As a figure draughtsman, Horton was talented and his
portrait drawings and paintings are the work of a sensitive artist of
intense concentration, intellectual power and human understanding. His daughter Kay was a naturally favourite model.
Born in Brighton, Percy Horton attended the School of Art there from
1912-1916. During the First Word War he became a conscientious objector
and was sentenced to two years hard labour in Carlton Prison, Edinburgh,
from 1916-18. After the war, he took up his studies again at the
Central School of Art 1918-20 and the Royal College of Art 1922-24. In
1925 he was appointed art master at Bishop’s Stortford College and also
began giving classes at the Working Men’s College in London.
member of the AIA (Allied International Artists) during the 1930’s he
believed that artists should be socially committed and he painted a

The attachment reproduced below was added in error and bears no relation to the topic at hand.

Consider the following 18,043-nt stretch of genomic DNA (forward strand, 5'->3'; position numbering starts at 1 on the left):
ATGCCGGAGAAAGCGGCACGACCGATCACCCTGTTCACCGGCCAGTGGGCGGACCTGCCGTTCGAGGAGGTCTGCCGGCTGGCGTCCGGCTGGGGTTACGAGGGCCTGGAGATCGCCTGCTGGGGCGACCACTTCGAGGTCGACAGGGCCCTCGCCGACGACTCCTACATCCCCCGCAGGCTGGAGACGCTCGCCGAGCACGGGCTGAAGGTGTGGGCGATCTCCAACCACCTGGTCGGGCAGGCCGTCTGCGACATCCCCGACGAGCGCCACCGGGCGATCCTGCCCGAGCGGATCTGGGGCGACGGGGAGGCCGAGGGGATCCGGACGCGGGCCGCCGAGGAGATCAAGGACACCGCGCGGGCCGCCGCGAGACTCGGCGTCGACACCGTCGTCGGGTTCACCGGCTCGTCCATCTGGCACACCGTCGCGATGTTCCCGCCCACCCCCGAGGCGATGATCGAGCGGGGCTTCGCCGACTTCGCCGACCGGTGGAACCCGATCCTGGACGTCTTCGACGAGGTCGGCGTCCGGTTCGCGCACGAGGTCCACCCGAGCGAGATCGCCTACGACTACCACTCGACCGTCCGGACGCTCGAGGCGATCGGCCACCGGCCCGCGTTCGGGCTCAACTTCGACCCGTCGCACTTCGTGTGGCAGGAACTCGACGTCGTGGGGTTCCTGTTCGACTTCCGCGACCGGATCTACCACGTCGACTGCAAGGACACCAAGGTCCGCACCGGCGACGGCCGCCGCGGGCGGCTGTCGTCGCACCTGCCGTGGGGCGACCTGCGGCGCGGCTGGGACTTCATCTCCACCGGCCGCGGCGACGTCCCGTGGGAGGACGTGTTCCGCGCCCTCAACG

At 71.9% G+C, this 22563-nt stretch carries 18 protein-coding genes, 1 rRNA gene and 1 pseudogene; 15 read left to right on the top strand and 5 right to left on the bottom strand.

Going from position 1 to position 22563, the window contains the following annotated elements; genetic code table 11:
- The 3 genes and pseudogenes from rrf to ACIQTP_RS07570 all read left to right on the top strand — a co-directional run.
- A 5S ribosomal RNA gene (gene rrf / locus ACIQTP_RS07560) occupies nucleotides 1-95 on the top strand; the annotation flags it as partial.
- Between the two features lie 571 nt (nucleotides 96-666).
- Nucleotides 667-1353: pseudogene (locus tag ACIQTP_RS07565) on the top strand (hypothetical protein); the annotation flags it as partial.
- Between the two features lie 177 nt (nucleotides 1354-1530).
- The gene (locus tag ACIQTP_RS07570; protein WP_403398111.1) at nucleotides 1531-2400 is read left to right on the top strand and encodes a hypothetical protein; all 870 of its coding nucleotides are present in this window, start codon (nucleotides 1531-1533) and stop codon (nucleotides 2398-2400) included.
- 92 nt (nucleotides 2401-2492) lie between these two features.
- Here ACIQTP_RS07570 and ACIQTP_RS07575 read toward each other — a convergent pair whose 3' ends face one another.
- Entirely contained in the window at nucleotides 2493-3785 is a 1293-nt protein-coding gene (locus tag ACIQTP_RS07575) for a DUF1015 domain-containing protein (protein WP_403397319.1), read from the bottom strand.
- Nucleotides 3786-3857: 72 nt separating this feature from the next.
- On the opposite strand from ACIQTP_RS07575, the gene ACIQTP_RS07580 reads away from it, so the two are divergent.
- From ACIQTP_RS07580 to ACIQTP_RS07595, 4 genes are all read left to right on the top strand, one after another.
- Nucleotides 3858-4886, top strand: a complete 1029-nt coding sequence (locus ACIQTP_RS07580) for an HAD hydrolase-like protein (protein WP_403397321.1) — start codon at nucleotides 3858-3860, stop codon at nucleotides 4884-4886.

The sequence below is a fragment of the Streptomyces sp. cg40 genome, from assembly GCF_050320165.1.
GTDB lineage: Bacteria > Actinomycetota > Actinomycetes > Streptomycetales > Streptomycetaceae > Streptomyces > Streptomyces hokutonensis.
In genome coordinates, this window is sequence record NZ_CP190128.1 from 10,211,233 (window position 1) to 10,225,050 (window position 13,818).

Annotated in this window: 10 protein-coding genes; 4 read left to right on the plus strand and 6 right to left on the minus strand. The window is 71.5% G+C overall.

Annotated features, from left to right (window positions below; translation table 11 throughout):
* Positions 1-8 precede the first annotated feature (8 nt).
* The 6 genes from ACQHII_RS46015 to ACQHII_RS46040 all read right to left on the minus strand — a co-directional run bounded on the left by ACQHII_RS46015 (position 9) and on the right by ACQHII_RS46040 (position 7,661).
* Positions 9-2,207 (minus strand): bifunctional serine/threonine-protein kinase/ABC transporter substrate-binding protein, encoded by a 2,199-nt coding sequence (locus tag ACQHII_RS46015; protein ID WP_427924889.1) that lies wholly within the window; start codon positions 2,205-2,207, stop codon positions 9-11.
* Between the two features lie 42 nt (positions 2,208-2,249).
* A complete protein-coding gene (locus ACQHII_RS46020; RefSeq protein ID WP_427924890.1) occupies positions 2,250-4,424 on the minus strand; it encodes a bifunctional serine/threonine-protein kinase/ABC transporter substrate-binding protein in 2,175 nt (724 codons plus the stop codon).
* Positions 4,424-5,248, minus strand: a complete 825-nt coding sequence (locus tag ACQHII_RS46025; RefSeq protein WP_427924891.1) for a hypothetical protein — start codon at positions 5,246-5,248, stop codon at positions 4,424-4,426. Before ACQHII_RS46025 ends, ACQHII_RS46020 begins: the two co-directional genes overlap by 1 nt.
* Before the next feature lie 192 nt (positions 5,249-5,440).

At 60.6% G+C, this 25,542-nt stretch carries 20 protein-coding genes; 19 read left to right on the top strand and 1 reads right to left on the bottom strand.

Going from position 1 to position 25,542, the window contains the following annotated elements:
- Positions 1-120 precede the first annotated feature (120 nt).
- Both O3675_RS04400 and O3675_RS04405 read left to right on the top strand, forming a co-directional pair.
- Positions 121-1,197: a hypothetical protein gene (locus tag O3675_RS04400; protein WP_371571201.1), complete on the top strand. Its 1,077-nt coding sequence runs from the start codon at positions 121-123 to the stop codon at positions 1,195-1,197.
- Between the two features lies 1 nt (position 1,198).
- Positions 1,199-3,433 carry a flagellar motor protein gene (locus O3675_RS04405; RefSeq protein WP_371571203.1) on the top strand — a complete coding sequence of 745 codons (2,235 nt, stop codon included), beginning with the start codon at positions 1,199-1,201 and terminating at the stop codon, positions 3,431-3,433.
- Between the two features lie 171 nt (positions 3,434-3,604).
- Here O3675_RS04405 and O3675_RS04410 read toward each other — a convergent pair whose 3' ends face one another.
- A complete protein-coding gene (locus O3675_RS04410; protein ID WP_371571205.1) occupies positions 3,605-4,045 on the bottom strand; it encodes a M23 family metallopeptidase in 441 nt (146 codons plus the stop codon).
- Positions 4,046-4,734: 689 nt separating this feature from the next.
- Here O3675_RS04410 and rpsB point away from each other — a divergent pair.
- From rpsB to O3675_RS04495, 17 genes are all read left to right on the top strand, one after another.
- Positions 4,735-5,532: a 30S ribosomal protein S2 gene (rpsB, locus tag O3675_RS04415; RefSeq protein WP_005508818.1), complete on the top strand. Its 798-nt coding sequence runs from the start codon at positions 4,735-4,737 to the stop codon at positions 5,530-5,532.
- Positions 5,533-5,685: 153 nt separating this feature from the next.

series of portraits of the unemployed during the Depression. He taught
at the RCA between 1930 and 1949.
During the Second World War the
college was evacuated to Ambleside and he produced a series of paintings
of the Lake District and its people. At the request of the War Artists
Advisory Committee he drew portraits and painted scenes in war factories
and this collection is now in the Imperial War Museum. In 1949 Horton
was elected Ruskin Master of Drawing at Oxford University and remained
in this post until his retirement in 1964. His favourite areas for his
paintings were the South Downs around Firle and the farmsteads of
Horton exhibited in numerous group
shows, including the Royal Academy Summer Exhibition, Arts Council
travelling exhibitions, Royal Society of British Artists, New English
Art Club, Ashmolean Museum and the Brighton Art Gallery. A memorial
retrospective was held at the Mall Galleries in 1971. His work may be
seen in the permanent collections of the Tate, National Portrait
Gallery, Arts Council, Fitzwilliam Museum, Cambridge., and a number of
city art galleries.